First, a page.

You’ll use these weapons to pop the heads and capacitors of all sorts of glowing undead jackasses, from basic shambling skeletons to massive shielded sentinels. They all have their patterns and predictable moves, though some can be far more obnoxious than others. Midway through the game you’ll start facing off against snipers that teleport and track you with deadly accuracy, and raiders with dual tommy guns that can melt you in an instant. Provided you have a decent weapon and keep it upgraded you won’t run into too many roadblocks, though the boss of the forest planet proved to be a tooth-grinding hassle that I feared was impossible for me. With a wide-area ranged attack he could chain and a near instant-kill close-range spin, he made life for my sniper build hell until I was able to land a few lucky shots on his weak point.


That’s really the core of the game, sniping or spraying weak points as you methodically work through the levels. Locational damage is important but none so important as those glowing weak spots, as bigger enemies can have absurd, almost bossish health pool to whittle down. That might be because weapon damage can go entirely off the rails with the right finds, upgrades, and skills, but it can also be woefully weak if you get dealt a bad hand. I had to restart the game once because the first class I picked could only really use ineffectual rifles and pistols. Starting over as a sniper made a huge difference to my enjoyment, but it still took an inordinate amount of time to learn the real flow of this game.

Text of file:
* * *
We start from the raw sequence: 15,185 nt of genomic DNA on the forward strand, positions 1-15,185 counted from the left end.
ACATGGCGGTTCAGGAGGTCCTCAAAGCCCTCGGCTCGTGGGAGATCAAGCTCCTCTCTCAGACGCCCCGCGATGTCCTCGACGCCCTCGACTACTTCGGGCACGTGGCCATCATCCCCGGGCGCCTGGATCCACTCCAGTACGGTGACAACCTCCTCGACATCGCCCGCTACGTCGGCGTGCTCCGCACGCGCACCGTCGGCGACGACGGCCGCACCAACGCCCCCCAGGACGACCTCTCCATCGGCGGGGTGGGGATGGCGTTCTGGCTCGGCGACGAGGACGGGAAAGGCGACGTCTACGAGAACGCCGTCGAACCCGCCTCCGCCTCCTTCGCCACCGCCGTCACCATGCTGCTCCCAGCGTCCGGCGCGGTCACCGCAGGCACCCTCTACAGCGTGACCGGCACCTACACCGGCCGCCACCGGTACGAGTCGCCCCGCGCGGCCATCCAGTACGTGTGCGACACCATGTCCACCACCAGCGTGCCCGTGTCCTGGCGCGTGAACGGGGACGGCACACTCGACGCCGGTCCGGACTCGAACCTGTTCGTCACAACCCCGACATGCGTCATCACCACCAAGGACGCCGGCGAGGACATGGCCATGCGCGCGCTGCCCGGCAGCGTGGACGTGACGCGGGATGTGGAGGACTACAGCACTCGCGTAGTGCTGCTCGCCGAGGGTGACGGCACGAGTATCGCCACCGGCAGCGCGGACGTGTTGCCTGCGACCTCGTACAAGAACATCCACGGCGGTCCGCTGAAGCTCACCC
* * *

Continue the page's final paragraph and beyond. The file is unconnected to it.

Once place I can unequivocally praise Immortal: Unchained is in the level design. Everything you loved about Dark Souls is here, from twisting paths to hidden chests to secret shortcuts and more. Some of the ways the levels connect back to the save monoliths over and over are simply brilliant, and add a lot to the exploration. The art doesn’t quite hold up as well, with most environments looking a bit bland and samey, a sensation you will experience plenty right from the start in the many ice-blue cubist walls of your prison. The rest of the presentation is solid, though, with competent voice acting, decent sound effects, and easily-parsed menus.


If I sound decidedly middle-of-the-road on this one, it’s because I want to temper expectations. Dark Souls has some cavernous shoes to fill, and Immortal: Unchained doesn’t quite fit the bill. The combat is stiff, the player classes are imbalanced, enemies can spawn out of thin air to fuck you up, and there are only three planets you have to backtrack to for what passes for the main story. But once I came to grips with those shortcomings, I found the game oddly engrossing. It’s a creative setting, with cool guns to shoot and a challenge I can mostly work my way past. This is no Dark Souls killer, but Immortal: Unchained brings some new features to the mix along with some great level design and solid looting.